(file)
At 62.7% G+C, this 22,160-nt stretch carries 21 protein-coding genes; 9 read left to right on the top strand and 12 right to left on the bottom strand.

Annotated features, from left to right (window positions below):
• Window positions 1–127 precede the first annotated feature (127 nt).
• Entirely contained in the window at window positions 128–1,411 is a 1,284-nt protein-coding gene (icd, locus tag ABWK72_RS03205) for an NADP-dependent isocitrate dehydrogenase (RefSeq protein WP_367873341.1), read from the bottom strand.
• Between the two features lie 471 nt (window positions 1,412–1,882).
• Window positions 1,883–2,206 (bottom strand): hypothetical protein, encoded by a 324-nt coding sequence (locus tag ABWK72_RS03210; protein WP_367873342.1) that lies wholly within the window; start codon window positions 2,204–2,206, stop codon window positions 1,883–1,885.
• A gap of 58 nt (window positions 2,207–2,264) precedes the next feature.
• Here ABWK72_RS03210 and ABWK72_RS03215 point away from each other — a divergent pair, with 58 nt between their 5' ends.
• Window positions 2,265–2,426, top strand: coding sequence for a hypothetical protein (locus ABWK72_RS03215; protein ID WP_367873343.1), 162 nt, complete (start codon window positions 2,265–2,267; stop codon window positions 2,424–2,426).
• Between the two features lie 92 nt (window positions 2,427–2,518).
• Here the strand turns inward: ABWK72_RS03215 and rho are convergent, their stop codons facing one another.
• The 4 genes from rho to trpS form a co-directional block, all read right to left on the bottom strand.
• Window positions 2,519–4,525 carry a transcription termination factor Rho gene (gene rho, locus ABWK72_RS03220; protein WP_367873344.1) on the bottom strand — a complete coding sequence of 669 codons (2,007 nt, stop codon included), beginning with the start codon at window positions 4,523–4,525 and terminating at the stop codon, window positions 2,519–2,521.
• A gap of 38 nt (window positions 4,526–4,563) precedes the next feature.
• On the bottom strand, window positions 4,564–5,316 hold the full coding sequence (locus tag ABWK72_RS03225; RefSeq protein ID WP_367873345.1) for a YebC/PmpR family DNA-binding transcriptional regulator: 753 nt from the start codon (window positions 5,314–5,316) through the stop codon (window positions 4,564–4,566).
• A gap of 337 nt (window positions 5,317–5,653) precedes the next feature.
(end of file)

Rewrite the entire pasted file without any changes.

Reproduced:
At 62.7% G+C, this 22,160-nt stretch carries 21 protein-coding genes; 9 read left to right on the top strand and 12 right to left on the bottom strand.

Annotated features, from left to right (window positions below):
• Window positions 1–127 precede the first annotated feature (127 nt).
• Entirely contained in the window at window positions 128–1,411 is a 1,284-nt protein-coding gene (icd, locus tag ABWK72_RS03205) for an NADP-dependent isocitrate dehydrogenase (RefSeq protein WP_367873341.1), read from the bottom strand.
• Between the two features lie 471 nt (window positions 1,412–1,882).
• Window positions 1,883–2,206 (bottom strand): hypothetical protein, encoded by a 324-nt coding sequence (locus tag ABWK72_RS03210; protein WP_367873342.1) that lies wholly within the window; start codon window positions 2,204–2,206, stop codon window positions 1,883–1,885.
• A gap of 58 nt (window positions 2,207–2,264) precedes the next feature.
• Here ABWK72_RS03210 and ABWK72_RS03215 point away from each other — a divergent pair, with 58 nt between their 5' ends.
• Window positions 2,265–2,426, top strand: coding sequence for a hypothetical protein (locus ABWK72_RS03215; protein ID WP_367873343.1), 162 nt, complete (start codon window positions 2,265–2,267; stop codon window positions 2,424–2,426).
• Between the two features lie 92 nt (window positions 2,427–2,518).
• Here the strand turns inward: ABWK72_RS03215 and rho are convergent, their stop codons facing one another.
• The 4 genes from rho to trpS form a co-directional block, all read right to left on the bottom strand.
• Window positions 2,519–4,525 carry a transcription termination factor Rho gene (gene rho, locus ABWK72_RS03220; protein WP_367873344.1) on the bottom strand — a complete coding sequence of 669 codons (2,007 nt, stop codon included), beginning with the start codon at window positions 4,523–4,525 and terminating at the stop codon, window positions 2,519–2,521.
• A gap of 38 nt (window positions 4,526–4,563) precedes the next feature.
• On the bottom strand, window positions 4,564–5,316 hold the full coding sequence (locus tag ABWK72_RS03225; RefSeq protein ID WP_367873345.1) for a YebC/PmpR family DNA-binding transcriptional regulator: 753 nt from the start codon (window positions 5,314–5,316) through the stop codon (window positions 4,564–4,566).
• A gap of 337 nt (window positions 5,317–5,653) precedes the next feature.